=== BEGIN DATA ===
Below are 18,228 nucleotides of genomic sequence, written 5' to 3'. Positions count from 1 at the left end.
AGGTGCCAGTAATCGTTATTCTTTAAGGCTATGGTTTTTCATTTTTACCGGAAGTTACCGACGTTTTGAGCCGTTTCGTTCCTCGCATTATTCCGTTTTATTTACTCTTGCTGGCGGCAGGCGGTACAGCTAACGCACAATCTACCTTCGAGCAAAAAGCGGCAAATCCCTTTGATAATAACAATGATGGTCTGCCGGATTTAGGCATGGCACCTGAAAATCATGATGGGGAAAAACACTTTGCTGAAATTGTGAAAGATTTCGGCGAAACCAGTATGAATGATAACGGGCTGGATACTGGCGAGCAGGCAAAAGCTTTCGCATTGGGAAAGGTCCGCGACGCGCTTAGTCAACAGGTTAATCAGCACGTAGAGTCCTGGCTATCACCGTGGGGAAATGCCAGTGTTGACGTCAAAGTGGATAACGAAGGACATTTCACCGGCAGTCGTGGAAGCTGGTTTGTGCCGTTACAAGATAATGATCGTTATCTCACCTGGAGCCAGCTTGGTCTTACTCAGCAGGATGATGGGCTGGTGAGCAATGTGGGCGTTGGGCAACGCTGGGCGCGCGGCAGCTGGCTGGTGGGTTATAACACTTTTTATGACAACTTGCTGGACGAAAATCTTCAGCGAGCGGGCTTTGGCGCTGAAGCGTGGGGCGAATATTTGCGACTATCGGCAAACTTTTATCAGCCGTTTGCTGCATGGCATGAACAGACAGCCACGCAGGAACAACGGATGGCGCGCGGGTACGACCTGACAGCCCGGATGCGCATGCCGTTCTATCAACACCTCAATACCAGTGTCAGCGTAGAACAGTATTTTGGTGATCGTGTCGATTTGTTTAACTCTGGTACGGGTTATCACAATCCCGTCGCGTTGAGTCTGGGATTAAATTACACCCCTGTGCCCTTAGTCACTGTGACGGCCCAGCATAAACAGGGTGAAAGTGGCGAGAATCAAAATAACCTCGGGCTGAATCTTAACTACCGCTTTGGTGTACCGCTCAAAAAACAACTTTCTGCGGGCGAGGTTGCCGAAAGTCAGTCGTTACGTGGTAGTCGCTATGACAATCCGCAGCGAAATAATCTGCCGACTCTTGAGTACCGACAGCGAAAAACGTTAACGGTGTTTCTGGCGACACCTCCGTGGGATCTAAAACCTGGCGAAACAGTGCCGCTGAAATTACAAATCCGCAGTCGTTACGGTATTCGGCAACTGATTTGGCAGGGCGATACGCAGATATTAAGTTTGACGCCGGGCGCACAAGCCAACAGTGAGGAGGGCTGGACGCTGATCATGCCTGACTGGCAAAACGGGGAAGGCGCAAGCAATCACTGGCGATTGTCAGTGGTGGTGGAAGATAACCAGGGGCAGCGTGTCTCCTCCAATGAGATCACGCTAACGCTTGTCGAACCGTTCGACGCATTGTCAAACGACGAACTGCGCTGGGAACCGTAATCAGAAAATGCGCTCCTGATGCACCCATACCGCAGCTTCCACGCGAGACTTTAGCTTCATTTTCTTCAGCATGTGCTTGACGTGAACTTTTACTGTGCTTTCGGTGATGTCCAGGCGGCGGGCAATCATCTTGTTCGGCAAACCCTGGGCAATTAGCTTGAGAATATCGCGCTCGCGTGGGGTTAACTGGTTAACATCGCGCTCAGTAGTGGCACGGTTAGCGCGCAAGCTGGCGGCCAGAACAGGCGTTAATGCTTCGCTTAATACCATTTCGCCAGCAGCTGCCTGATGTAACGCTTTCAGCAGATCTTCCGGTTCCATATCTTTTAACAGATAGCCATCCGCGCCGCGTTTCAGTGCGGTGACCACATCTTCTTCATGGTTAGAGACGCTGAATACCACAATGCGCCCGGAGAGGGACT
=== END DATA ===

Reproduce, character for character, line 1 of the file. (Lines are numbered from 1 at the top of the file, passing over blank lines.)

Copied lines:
Below are 18,228 nucleotides of genomic sequence, written 5' to 3'. Positions count from 1 at the left end.